Create videos that create communities
In the past, brands were advised to think and act like publishers. With the explosion of mobile video content, we were told to behave like broadcasters. But now, brands will need to return to their role as connectors, uniting like-minded consumers and creating experiences worth sharing with friends and family.
Take Facebook Live, for instance. Facebook users have created 3.5 billion live broadcasts. Data from Facebook also shows that Live broadcasts typically have six times the number of interactions than regular video content. Facebook has studied the social nature of these video broadcasts. And in the recent redesign of Facebook Live, Facebook has put social context at the center of the viewing experience. For instance, comments and audience interactions are key for videos on Facebook.
Facebook wants people to enjoy content with their friends, talk about that content afterwards (preferably in Facebook Groups), and encourage brands to think beyond traditional broadcast content into new two-way formats that go beyond passive (and solitary) media consumption.
For Facebook, the key to a successful Facebook Live broadcast comes down to making your content a social experience. For example, Facebook found that broadcasts that have two or more people (rather than just one person talking directly to the camera) are more likely to be successful.
Having two hosts, Facebook found, also increases the length of tune-in. It’s clear that videos that help to create these community experiences are going to be rewarded by Facebook’s algorithms.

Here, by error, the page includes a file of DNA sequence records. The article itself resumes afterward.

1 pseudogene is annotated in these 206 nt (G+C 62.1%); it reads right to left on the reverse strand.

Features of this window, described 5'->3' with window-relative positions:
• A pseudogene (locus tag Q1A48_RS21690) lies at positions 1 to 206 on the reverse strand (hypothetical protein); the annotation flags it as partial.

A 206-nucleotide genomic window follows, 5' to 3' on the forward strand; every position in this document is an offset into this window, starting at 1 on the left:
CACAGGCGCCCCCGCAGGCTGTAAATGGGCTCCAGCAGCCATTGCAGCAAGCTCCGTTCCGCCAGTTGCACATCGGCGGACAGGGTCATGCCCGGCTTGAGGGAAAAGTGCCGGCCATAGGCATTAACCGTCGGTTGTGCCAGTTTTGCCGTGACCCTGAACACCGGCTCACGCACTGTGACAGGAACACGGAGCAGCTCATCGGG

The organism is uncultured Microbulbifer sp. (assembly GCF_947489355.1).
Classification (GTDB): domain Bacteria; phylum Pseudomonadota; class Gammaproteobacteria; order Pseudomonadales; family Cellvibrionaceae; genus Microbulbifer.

How Facebook Watch will change in 2018
In terms of the Facebook Watch tab, Facebook is building tools to help content creators with three areas: social discovery (before people watch content), social viewing (during the video), and active communities (building loyalty and community after the content has ended).
“Friend recommendations have already surpassed television ads in terms of influencing people to watch content,” says Fidgi Simo, VP of Video at Facebook. As a result, marketers can expect to see engagements and interactions count much more than views or shares.
Offering a social experience is key to Facebook’s media evolution (they don’t want to shoulder the weight of being the world’s sole source for news). It’s also how they differentiate their advertising potential from traditional broadcast networks.
As Simo pointed out, video has always been a social experience. For example, with live sports you’re not just consuming content. You’re interacting with other fans and sharing the experience with friends. Facebook’s goal is to create video formats that mirror regular life, where content is the impetus for meaningful conversations.
Facebook’s Watch Party is an example of this trend in action. Now, a host can create a Watch Party for a group and then the members of the group get a notification. This is currently rolling out to all Facebook Groups. Soon, they’ll announce live commentary, allowing the host to add live commentary to the video. Facebook will also roll out polls in Live Video. This will inform content—such as reality shows including more audience participation in shaping the story arc.
It’s clear that Facebook will reward video content that creates depth and loyalty to content.